by Coop Cooper
Fighting cage matches for cash on the Albanian/Grecian border, Jason Bourne (Matt Damon) survives aimlessly off the grid, although seems somewhat bent on self-destruction despite the fact he is still in hiding from the CIA. His old ally, hacker Nicky Parsons (Julia Stiles), approaches him with a jump drive containing classified information which might lead to him discovering his identity. After a few narrow escapes, Bourne learns that he has a new potential ally in an upstart CIA agent, Heather Lee (Alicia Vikander), who somehow feels compelled to expose illegal practices of CIA director Robert Dewey (Tommy Lee Jones). As Bourne gets closer to the truth, a CIA assassin (Vincent Cassel) doggedly pursues him, blaming Bourne’s previous whistleblowing effort for his own capture and torture in Syria.
If it sounds like pretty much every other Bourne movie, that’s because it is. The “Bourne” franchise movie structure goes like this… Bourne, while in hiding, learns new information that brings him out of hiding. While trying to access more information via computer, the CIA pinpoint him and send out a goon squad to take him down. Bourne fights and evades them until he tries to access the next lead and is discovered yet again and must fight and escape by a narrow margin (often with an expendable female companion caught in the crossfire!). This cycle repeats until Bourne has enough info to go on the offensive, then he concocts a foolproof plan to defeat his enemies and expose the true villains, usually with a lot of help from an inside source. Along the way, he learns a little information about his true identity. Every “Bourne” movie is like this. Every. Single. One.
I remember giving the first “Bourne” movie a pass considering it mimicked a retro, European style I admired, although I felt other similar films like “Ronin” (1998) did it much better. After the first one, the sequels felt merely repetitious. This one was no different. I reject the idea that these films are on par with the more current James Bond films, only more ‘realistic’. The stunts and carnage are just as unrealistic as Bond and to boot, the “Bourne” films are devoid of fun. On the complete opposite end of the spectrum, you have the wacky “Mission: Impossible” films which are about as unrealistic and goofy as they come. Both extremes have their flaws, it’s just a matter of what you prefer. I prefer neither.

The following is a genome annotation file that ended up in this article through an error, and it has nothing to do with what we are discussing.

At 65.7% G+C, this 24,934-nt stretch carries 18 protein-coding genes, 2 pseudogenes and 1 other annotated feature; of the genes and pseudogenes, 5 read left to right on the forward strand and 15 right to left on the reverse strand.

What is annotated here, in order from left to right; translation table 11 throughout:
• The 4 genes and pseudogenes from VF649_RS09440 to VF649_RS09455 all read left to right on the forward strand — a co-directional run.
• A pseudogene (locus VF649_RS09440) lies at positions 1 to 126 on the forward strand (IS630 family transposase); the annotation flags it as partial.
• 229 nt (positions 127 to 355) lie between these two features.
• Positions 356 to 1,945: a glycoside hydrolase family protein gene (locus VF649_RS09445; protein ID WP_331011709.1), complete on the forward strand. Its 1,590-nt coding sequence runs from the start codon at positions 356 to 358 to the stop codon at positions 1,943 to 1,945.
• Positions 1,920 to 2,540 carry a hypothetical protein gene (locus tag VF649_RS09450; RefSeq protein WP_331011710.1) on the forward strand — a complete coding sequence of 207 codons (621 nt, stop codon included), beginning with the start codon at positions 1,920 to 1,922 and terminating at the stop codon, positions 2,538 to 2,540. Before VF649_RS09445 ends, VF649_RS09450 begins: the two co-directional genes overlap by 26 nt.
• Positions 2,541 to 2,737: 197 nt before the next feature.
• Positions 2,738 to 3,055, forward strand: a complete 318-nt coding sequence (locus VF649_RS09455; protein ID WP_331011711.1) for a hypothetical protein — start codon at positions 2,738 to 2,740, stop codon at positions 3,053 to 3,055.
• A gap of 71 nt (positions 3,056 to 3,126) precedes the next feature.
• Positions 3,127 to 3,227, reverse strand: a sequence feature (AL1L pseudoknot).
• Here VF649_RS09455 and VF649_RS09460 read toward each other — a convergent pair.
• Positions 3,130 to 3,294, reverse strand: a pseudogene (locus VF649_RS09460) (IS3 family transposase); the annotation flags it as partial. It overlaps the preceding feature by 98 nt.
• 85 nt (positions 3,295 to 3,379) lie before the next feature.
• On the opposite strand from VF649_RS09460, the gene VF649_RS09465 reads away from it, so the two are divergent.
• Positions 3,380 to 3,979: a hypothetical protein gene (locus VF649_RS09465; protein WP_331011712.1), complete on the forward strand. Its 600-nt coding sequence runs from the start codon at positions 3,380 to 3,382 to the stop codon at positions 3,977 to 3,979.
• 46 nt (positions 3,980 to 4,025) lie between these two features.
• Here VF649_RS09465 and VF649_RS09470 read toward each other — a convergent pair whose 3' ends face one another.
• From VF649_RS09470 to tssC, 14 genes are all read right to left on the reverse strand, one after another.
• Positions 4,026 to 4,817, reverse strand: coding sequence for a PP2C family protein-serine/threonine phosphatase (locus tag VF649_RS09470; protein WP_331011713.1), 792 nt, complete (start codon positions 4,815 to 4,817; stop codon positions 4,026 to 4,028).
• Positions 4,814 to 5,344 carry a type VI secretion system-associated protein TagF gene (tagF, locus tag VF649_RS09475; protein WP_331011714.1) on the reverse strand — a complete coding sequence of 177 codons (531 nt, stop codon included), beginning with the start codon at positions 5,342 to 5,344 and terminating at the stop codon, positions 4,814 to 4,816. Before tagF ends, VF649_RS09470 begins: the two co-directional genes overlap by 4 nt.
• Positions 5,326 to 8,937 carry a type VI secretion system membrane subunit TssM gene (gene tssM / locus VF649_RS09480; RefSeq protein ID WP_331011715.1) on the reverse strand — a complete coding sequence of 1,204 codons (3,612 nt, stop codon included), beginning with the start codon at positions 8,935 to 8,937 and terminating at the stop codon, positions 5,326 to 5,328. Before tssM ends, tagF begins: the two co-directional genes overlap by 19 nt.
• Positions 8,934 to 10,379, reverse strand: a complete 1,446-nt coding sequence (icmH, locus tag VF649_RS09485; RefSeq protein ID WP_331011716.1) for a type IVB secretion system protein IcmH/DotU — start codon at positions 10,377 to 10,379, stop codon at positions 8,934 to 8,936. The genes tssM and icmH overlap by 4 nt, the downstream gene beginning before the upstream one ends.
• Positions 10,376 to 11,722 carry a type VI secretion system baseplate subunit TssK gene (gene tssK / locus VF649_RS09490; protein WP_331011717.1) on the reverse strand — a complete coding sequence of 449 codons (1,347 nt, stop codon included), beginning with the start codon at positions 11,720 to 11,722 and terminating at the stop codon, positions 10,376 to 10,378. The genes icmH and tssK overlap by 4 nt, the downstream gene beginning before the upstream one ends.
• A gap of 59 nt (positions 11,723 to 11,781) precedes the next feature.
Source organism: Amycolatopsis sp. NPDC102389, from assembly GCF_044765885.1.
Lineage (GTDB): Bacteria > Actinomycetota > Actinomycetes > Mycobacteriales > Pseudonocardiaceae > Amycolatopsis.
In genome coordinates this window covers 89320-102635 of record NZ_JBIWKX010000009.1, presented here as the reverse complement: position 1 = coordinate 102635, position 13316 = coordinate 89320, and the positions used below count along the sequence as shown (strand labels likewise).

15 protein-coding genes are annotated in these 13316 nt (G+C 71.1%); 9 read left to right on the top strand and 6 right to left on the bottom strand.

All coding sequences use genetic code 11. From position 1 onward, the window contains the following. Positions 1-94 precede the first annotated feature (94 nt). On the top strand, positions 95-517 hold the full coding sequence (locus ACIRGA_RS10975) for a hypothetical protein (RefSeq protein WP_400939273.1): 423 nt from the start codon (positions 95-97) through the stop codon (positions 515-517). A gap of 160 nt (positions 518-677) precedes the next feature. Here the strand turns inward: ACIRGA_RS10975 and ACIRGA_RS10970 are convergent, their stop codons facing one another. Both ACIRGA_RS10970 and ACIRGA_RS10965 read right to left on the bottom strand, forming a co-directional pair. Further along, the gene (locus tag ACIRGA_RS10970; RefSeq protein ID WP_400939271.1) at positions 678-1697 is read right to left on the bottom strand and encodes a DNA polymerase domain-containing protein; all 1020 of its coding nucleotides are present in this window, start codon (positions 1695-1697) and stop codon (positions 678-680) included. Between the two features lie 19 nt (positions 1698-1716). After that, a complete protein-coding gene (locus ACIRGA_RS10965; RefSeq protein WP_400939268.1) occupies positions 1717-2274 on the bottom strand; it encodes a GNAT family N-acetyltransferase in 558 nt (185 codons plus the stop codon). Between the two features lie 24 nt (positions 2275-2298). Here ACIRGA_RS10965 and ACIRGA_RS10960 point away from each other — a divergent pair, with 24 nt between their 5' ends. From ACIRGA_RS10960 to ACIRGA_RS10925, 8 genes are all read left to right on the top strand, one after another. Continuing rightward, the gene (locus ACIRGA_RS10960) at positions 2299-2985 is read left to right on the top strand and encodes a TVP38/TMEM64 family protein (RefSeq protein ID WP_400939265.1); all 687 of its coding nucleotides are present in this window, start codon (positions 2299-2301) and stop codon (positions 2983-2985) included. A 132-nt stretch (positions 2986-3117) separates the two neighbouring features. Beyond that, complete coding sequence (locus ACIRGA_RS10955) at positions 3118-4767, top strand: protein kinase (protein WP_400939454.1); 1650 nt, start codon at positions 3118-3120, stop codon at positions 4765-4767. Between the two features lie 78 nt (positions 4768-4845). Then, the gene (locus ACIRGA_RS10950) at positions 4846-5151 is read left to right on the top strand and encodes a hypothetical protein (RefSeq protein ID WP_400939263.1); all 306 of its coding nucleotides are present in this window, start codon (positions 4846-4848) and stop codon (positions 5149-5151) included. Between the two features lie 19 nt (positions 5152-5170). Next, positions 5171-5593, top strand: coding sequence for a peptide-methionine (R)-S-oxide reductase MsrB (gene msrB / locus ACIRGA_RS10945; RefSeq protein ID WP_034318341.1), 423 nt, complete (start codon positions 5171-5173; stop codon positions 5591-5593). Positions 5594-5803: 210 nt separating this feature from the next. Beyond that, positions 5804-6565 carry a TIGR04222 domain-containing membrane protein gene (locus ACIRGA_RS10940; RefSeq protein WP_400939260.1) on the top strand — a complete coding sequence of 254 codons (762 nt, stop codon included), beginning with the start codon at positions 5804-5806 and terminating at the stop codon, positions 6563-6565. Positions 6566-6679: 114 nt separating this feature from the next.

Matt Damon plays the same Jason Bourne as he always has, only a little older with a bit more scowling. Tommy Lee Jones plays an evil, older version of his character from “The Fugitive”. Alicia Vikander is in danger of becoming the most overexposed, overrated ‘it-girl’ in Hollywood. She couldn’t shed her Swedish accent long enough to play a convincing CIA agent and her joyless, monotone performance didn’t prove her recent Oscar-win was an indication of her longevity as an A-list star. Gretchen Moll, Sam Worthington, Rooney Mara… These were all hot, young stars who were overhyped into downward career spiral. I hope Vikander can eventually prove that she has the skill and versatility to go the distance.
“Jason Bourne” is mindlessly watchable and that is often enough for a summer blockbuster. Despite all the impressive car chases, fights and stunts, I got bored.
Maybe this film will finally put the franchise to rest, especially now that Damon is reportedly taking a year off from acting. More likely, he will spend more time in the role of producer with all of the movie and TV projects he is putting together behind the scenes. Skip this one if you have grown tired of the predictable “Bourne” movies as I have. However, if predictable action and car chases are what you are looking for, this one has the goods.
Rating: 2 out of 5 stars